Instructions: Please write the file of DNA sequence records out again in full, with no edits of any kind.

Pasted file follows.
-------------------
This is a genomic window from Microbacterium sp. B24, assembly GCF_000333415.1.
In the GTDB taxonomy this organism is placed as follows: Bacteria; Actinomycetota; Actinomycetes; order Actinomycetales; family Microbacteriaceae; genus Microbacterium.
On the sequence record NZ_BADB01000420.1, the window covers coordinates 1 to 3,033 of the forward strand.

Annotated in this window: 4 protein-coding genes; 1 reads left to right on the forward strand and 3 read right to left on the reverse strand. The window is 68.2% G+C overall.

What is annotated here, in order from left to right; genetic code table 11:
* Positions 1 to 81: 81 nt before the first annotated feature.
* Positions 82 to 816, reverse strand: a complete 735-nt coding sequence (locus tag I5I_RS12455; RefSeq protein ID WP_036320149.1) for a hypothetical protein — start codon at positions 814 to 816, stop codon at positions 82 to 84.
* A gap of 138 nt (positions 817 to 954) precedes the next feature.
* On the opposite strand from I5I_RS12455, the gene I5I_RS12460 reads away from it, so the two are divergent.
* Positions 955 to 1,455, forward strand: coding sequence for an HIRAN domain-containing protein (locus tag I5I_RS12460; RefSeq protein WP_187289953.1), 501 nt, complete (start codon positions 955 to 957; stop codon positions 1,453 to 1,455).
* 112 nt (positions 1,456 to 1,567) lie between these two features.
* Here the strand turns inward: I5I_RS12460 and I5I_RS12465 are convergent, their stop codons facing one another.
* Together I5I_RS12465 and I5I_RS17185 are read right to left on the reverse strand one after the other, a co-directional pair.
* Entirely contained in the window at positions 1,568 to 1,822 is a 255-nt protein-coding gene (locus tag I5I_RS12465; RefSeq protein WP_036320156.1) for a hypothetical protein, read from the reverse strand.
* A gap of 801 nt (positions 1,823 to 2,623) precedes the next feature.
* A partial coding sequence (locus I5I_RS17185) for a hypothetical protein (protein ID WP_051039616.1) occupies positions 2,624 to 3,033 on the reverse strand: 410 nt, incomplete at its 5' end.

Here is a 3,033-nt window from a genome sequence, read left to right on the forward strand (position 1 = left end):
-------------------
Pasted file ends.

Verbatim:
This is a genomic window from Microbacterium sp. B24, assembly GCF_000333415.1.
In the GTDB taxonomy this organism is placed as follows: Bacteria; Actinomycetota; Actinomycetes; order Actinomycetales; family Microbacteriaceae; genus Microbacterium.
On the sequence record NZ_BADB01000420.1, the window covers coordinates 1 to 3,033 of the forward strand.

Annotated in this window: 4 protein-coding genes; 1 reads left to right on the forward strand and 3 read right to left on the reverse strand. The window is 68.2% G+C overall.

What is annotated here, in order from left to right; genetic code table 11:
* Positions 1 to 81: 81 nt before the first annotated feature.
* Positions 82 to 816, reverse strand: a complete 735-nt coding sequence (locus tag I5I_RS12455; RefSeq protein ID WP_036320149.1) for a hypothetical protein — start codon at positions 814 to 816, stop codon at positions 82 to 84.
* A gap of 138 nt (positions 817 to 954) precedes the next feature.
* On the opposite strand from I5I_RS12455, the gene I5I_RS12460 reads away from it, so the two are divergent.
* Positions 955 to 1,455, forward strand: coding sequence for an HIRAN domain-containing protein (locus tag I5I_RS12460; RefSeq protein WP_187289953.1), 501 nt, complete (start codon positions 955 to 957; stop codon positions 1,453 to 1,455).
* 112 nt (positions 1,456 to 1,567) lie between these two features.
* Here the strand turns inward: I5I_RS12460 and I5I_RS12465 are convergent, their stop codons facing one another.
* Together I5I_RS12465 and I5I_RS17185 are read right to left on the reverse strand one after the other, a co-directional pair.
* Entirely contained in the window at positions 1,568 to 1,822 is a 255-nt protein-coding gene (locus tag I5I_RS12465; RefSeq protein WP_036320156.1) for a hypothetical protein, read from the reverse strand.
* A gap of 801 nt (positions 1,823 to 2,623) precedes the next feature.
* A partial coding sequence (locus I5I_RS17185) for a hypothetical protein (protein ID WP_051039616.1) occupies positions 2,624 to 3,033 on the reverse strand: 410 nt, incomplete at its 5' end.

Here is a 3,033-nt window from a genome sequence, read left to right on the forward strand (position 1 = left end):